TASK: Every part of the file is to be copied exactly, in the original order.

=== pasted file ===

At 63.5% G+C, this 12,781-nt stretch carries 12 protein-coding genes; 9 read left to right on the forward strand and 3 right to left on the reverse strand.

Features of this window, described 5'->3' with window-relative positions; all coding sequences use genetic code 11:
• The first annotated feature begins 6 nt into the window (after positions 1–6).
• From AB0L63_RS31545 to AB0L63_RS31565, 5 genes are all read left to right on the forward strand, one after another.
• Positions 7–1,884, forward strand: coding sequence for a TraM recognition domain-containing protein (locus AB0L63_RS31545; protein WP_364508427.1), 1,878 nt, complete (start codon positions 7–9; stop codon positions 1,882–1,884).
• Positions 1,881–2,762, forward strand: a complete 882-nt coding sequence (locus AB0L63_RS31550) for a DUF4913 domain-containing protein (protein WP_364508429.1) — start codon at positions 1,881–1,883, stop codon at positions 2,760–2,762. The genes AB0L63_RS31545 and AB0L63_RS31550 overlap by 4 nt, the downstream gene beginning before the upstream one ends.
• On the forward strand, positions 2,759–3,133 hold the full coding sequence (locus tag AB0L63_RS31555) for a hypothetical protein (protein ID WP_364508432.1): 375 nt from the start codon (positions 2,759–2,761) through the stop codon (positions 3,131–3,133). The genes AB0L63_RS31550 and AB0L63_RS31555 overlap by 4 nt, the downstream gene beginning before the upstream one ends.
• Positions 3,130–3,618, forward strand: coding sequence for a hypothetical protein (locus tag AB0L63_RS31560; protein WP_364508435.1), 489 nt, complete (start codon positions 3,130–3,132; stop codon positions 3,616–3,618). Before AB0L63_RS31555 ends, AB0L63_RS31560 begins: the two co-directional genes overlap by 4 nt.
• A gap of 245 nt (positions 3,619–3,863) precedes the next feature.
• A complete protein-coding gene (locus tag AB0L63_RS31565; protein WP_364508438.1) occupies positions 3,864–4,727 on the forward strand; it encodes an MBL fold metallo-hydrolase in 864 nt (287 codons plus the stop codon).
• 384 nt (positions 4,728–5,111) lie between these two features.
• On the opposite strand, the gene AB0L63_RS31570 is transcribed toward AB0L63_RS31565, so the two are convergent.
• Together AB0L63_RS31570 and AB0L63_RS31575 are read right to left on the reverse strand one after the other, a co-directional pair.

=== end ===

At 63.5% G+C, this 12,781-nt stretch carries 12 protein-coding genes; 9 read left to right on the forward strand and 3 right to left on the reverse strand.

Features of this window, described 5'->3' with window-relative positions; all coding sequences use genetic code 11:
• The first annotated feature begins 6 nt into the window (after positions 1–6).
• From AB0L63_RS31545 to AB0L63_RS31565, 5 genes are all read left to right on the forward strand, one after another.
• Positions 7–1,884, forward strand: coding sequence for a TraM recognition domain-containing protein (locus AB0L63_RS31545; protein WP_364508427.1), 1,878 nt, complete (start codon positions 7–9; stop codon positions 1,882–1,884).
• Positions 1,881–2,762, forward strand: a complete 882-nt coding sequence (locus AB0L63_RS31550) for a DUF4913 domain-containing protein (protein WP_364508429.1) — start codon at positions 1,881–1,883, stop codon at positions 2,760–2,762. The genes AB0L63_RS31545 and AB0L63_RS31550 overlap by 4 nt, the downstream gene beginning before the upstream one ends.
• On the forward strand, positions 2,759–3,133 hold the full coding sequence (locus tag AB0L63_RS31555) for a hypothetical protein (protein ID WP_364508432.1): 375 nt from the start codon (positions 2,759–2,761) through the stop codon (positions 3,131–3,133). The genes AB0L63_RS31550 and AB0L63_RS31555 overlap by 4 nt, the downstream gene beginning before the upstream one ends.
• Positions 3,130–3,618, forward strand: coding sequence for a hypothetical protein (locus tag AB0L63_RS31560; protein WP_364508435.1), 489 nt, complete (start codon positions 3,130–3,132; stop codon positions 3,616–3,618). Before AB0L63_RS31555 ends, AB0L63_RS31560 begins: the two co-directional genes overlap by 4 nt.
• A gap of 245 nt (positions 3,619–3,863) precedes the next feature.
• A complete protein-coding gene (locus tag AB0L63_RS31565; protein WP_364508438.1) occupies positions 3,864–4,727 on the forward strand; it encodes an MBL fold metallo-hydrolase in 864 nt (287 codons plus the stop codon).
• 384 nt (positions 4,728–5,111) lie between these two features.
• On the opposite strand, the gene AB0L63_RS31570 is transcribed toward AB0L63_RS31565, so the two are convergent.
• Together AB0L63_RS31570 and AB0L63_RS31575 are read right to left on the reverse strand one after the other, a co-directional pair.